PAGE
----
We were glad to see theologian and Pastor Mark Jones (here and here) address the subject of evolution from a Christian perspective. Since we have addressed the issue of evolution recently (here, here and here), we thought it might be worth making a few brief comparisons. Jones claims that:
Some Reformed theologians have perhaps been a little too eager to accept the claims of the Neo-Darwinian synthesis without understanding properly the lively debate among evolutionists on the actual mechanism of fully naturalistic evolution.
We think this is an important point. While arguably he overemphasizes the famous disagreement between Dawkins and Gould[i], he is nevertheless right to point to “tensions among evolutionists concerning the precise mechanism of evolution”. Indeed, evolutionists recognize that there is more than one mechanism, but disagree over the relative importance of different mechanisms as we discussed in our earlier article Debating Darwin. There are a variety of different views among mainstream evolutionary biologists on these kinds of questions. As we pointed out, “evolution does not necessarily involve believing that all of life came about as the result of random mutations and natural selection”.
We also agree with Jones about where the key issues lie. Recognizing that Christians disagree about how to interpret the early chapters of Genesis, we have argued that a more fundamental question is whether evolution undermines belief in God and Jones also addresses this question. This is extremely important because evolution has been widely used by prominent atheists such as Richard Dawkins to defend their worldview.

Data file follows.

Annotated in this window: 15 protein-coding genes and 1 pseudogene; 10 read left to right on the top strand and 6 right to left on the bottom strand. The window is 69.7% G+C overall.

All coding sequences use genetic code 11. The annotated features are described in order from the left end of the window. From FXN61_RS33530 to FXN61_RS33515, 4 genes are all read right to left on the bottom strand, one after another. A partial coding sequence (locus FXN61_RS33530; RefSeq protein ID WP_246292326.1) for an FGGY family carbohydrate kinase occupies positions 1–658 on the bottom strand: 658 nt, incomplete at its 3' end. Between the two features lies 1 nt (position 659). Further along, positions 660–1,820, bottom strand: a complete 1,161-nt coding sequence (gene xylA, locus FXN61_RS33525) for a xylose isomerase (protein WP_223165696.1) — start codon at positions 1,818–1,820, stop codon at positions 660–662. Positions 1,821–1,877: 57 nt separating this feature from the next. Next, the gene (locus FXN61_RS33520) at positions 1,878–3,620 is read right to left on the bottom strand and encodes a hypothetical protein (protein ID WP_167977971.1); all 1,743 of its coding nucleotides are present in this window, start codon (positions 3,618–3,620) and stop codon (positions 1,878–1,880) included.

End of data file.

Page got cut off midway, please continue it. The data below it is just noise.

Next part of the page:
Here we take a different view from Jones, however. He claims that:
Though disagreement exists among a number of leading evolutionists concerning the mechanisms of evolution, many of them are in agreement that a supernatural being (i.e. God) must not be invoked to help out with the difficulties. For this reason, Darwinian evolution is fundamentally atheistic.
He also claims that ‘theistic evolution’ is a contradiction in terms since it basically means ‘purposeless process’, and that “evolution, as understood by the scientific community is a purposeless, random process that did not have man in view”. Now our goal is not to advocate theistic evolution, but we do think that it is mistake to see evolution as being necessarily an unguided process and hence atheistic. It is true that some (perhaps many) scientists do consider evolution to be inherently atheistic. It is certainly the view of prominent atheistic scientists such as William Provine, whom Jones quotes to support his view.
Our difficulty with this is that we think it concedes far too much ground to atheists such as Provine and Dawkins. When they tell us that evolution leads to atheism, they are making highly questionable claims that go far beyond science and into the realm of philosophy and they should be taken to task for doing so. Why not take into account the views of many Christian scientists who believe God guided evolution? Granted, this is also a philosophical view that goes beyond the science, but why is it less legitimate than the views of the atheists?